# What should we do with outdated answers?

We have highly popular question, on extremely popular topic that has an outdated answers (most from 2010, newest ones from 2015): How to choose the number of hidden layers and nodes in a feedforward neural network? The most upvoted answers suggests to choose single hidden layer, while the recent achievements in deep learning show something opposite: the best results are achieved by networks with multiple hidden layers. Moreover, for some problems like image recognition, simple dense networks with single hidden layer are very far from state of the art. Since I'm not an expert in deep learning, I don't feel that I could give a detailed answer on that. On another hand, nobody did recently give an update. I myself offered a bounty for the update answer, but there was no response. What should we do in such cases? I guess this that we don't want to be a repository of outdated knowledge...

• Also, why did you award the bounty to the accepted answer if you think it's so misleading? – amoeba Jun 4 '18 at 7:06
• @amoeba bounty time has passed, there was no new answers, the highest upvoted answer would give it anyway if I did not award it. – Tim Jun 4 '18 at 7:35
• I am pretty sure that if there were no new answers during the bounty time, then the bounty would not be awarded to any answer automatically. The highest upvoted answer from the ones posted after the bounty was started automatically gets half of the bounty. The answers posted before the bounty was started play no role. – amoeba Jun 4 '18 at 7:41
• I think @amoeba is correct, at least on my reading of stats.stackexchange.com/help/bounty – mdewey Jun 4 '18 at 8:47
• ...I don't think it changes anything in here, it is just about wasting the bounty, or giving it to outdated answer. – Tim Jun 4 '18 at 9:22
• @Tim Kind of off-topic, don't know where else to post this -- often, having a question on the Bounty board for 7 days can stand as its own source of rep, aside from the rep awarded as part of the bounty itself, because being on the board raises the question's visibility. Ending a bounty at the earliest possible moment deprives the post of rep which it might have accrued as part of that process. – Sycorax Jun 4 '18 at 15:33

While the canonical "StackExchange/StackOverflow" approach seems to be to allow downvotes, edits and new answers and hope the new good ones eventually float to the top, I think that in practice the best thing to do is make a new question (if possible, worded to be in as canonical form as possible), and enure it gets at least one decent answer. Then close the old one as a duplicate of the new one, adding a note that the answers there are now outdated and better answers are at the new one.

This should get to a desirable outcome faster.

Edit: I agree with amoeba that the standard approach should still be used if there's a reasonable chance of that working.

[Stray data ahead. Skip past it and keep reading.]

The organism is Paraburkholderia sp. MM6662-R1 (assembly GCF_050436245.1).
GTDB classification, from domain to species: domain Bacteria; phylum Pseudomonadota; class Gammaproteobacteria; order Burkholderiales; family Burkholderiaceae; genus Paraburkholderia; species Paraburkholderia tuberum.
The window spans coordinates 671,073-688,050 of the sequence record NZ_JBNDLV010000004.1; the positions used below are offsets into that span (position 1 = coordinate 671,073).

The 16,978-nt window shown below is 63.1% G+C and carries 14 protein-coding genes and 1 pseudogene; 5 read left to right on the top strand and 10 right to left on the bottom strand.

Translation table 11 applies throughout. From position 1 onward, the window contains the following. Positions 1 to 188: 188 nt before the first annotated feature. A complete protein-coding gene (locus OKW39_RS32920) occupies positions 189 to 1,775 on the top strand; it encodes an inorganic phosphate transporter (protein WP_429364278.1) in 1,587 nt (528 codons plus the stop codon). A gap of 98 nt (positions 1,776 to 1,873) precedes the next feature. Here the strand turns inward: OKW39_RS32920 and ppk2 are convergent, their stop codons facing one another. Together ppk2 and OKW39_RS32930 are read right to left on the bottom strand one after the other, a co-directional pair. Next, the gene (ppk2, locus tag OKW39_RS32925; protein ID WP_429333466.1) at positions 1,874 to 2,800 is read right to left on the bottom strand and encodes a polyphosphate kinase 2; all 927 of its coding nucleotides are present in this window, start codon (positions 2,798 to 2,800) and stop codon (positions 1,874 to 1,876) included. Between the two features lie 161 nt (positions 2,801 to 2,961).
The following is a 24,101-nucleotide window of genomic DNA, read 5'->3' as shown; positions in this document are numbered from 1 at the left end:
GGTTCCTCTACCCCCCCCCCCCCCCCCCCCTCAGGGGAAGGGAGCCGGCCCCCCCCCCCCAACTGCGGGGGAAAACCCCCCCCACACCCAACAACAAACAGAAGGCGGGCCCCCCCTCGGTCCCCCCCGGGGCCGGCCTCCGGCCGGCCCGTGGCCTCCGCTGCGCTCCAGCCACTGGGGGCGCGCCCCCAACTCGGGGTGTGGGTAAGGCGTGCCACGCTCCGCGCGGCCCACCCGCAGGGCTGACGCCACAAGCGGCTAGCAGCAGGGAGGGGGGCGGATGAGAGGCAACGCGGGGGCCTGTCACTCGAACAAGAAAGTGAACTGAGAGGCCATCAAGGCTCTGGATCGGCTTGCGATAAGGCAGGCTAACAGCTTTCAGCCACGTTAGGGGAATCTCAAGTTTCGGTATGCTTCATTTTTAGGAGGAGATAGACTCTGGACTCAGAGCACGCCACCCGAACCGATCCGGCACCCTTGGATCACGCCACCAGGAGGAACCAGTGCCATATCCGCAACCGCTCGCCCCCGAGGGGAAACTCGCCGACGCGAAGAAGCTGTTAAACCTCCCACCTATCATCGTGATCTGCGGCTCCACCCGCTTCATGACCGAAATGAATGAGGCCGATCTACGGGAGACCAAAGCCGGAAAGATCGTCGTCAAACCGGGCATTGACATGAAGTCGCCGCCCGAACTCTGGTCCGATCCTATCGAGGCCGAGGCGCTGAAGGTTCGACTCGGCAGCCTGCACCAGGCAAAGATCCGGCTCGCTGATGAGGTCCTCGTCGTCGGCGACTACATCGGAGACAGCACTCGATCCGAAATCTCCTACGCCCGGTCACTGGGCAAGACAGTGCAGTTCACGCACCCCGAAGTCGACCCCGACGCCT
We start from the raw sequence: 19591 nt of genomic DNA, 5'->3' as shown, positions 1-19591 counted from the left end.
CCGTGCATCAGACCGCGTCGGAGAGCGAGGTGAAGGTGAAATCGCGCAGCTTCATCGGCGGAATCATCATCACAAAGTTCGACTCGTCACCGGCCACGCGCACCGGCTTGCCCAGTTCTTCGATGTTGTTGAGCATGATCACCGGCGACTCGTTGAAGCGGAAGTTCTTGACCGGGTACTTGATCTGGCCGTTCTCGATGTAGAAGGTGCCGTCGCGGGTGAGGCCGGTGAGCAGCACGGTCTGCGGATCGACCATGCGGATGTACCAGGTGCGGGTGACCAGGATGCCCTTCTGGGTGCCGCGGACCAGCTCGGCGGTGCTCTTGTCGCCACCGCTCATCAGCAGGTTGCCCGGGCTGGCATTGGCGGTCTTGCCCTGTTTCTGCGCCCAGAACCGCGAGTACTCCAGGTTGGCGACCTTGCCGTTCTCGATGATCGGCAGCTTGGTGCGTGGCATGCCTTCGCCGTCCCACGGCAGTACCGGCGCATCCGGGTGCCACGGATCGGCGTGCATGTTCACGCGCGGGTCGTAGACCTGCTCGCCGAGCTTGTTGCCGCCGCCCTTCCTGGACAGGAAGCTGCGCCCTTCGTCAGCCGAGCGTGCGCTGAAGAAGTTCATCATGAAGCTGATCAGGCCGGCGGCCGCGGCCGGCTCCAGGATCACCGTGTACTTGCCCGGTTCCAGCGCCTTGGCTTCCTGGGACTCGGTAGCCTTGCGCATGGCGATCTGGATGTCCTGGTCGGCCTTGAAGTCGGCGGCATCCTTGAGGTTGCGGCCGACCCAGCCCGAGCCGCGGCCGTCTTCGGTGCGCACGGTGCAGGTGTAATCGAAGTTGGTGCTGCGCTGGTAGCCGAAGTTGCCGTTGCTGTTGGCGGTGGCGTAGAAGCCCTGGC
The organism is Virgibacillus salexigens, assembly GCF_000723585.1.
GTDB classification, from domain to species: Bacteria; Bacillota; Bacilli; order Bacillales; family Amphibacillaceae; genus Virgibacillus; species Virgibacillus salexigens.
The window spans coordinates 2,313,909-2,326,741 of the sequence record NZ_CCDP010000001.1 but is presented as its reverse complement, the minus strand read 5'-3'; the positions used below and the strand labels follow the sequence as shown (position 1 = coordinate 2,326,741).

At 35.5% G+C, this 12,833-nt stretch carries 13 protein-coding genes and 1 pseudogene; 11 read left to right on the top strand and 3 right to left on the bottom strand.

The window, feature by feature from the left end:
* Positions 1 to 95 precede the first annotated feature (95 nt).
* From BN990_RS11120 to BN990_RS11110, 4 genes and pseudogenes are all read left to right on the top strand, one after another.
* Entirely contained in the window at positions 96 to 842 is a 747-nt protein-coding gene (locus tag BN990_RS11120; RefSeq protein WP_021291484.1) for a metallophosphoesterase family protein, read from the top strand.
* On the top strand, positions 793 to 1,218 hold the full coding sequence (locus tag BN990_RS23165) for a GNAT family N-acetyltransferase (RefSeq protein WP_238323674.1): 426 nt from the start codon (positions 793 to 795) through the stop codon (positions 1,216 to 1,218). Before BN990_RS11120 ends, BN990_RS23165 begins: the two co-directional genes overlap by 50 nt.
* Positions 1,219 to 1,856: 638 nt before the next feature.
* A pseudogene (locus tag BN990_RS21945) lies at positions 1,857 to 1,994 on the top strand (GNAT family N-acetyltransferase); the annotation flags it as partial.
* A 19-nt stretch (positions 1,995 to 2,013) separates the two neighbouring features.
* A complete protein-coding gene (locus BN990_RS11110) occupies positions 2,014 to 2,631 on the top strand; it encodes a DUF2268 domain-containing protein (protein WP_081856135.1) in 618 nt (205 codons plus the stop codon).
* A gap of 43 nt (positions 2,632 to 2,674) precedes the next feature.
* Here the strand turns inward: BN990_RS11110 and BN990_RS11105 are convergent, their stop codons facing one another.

• +1 Good advice. However, this should only be done when one is absolutely sure that the existing answers are all hopelessly unhelpful/outdated and when the chances that a new good answer would rise to the top are low. In this specific case I am not (yet?) convinced of the either. (1) There is a number of answers from 2015; a state-of-the-art answer from back then would certainly still be a good answer now in 2018. But I haven't read through all of them. (2) The OP is Rob Hyndman who is still active and could perhaps be convinced to change the accepted answer if one appears. – amoeba Jun 4 '18 at 6:54
• I think this is not going to (ironically) generalize to a lot of SE sites, so that's something that should be communicated to people if this becomes widespread practice here. I'm worried people will start marking-as-outdated questions or answers that become "incorrect" because the underlying technology has changed, rather than because our understanding of the facts has changed. (e.g. I wouldn't want a question about "how to print to stderr in Python" being marked as "outdated" because print >> sys.stderr, x should now be print(x, file=sys.stderr) in Python 3...) – Mehrdad Jun 14 '18 at 1:11

In this particular case, I would first talk to the most active and respected users in the tag (see the list of top users and the list of those who've been awarded tag badges). Of course not everybody there is still very active. I noticed that @DeltaIV, @Sycorax, and @JanKukacka have been posting good answers & comments in the NN tag lately, but I am not following this tag very closely.

Perhaps you could identify several such people and ping them to join this Meta discussion or a discussion in chat. If they agree that all current answers are suboptimal, encourage them to write a good (authoritative and comprehensive) answer. I can promise to put a large bounty on that thread once such an answer appears. Hopefully this would attract some upvotes too. Then we can reach out to @RobHyndman and encourage him to change the accepted answer. Profit.

• Update: I have pinged three people I mentioned here. – amoeba Jun 6 '18 at 10:33
• I’ll take a look at the thread! This seems like a good idea. – Sycorax Jun 6 '18 at 13:04
• I'll have a look at the thread too. – DeltaIV Jun 6 '18 at 17:07
• I have had a look at the thread, I was genuinely surprised that a question with highly upvoted answer got a bounty, but I did not realize the hidden message behind :) – Jan Kukacka Jun 6 '18 at 19:24
• The accepted answer is definitely outdated: I will go through the other answers in the next days. Ps I note that @RobHyndman's question specifically concerns feedforward networks, thus RNNs are excluded. – DeltaIV Jun 6 '18 at 19:44
• At what point will it be a good idea to simply post a new question, as per @Glen_b 's answer ? I am very interested in the current state of play regarding choosing hidden layers and nodes. I will rewrite the question if needs be.... – Robert Long Jun 15 '18 at 11:24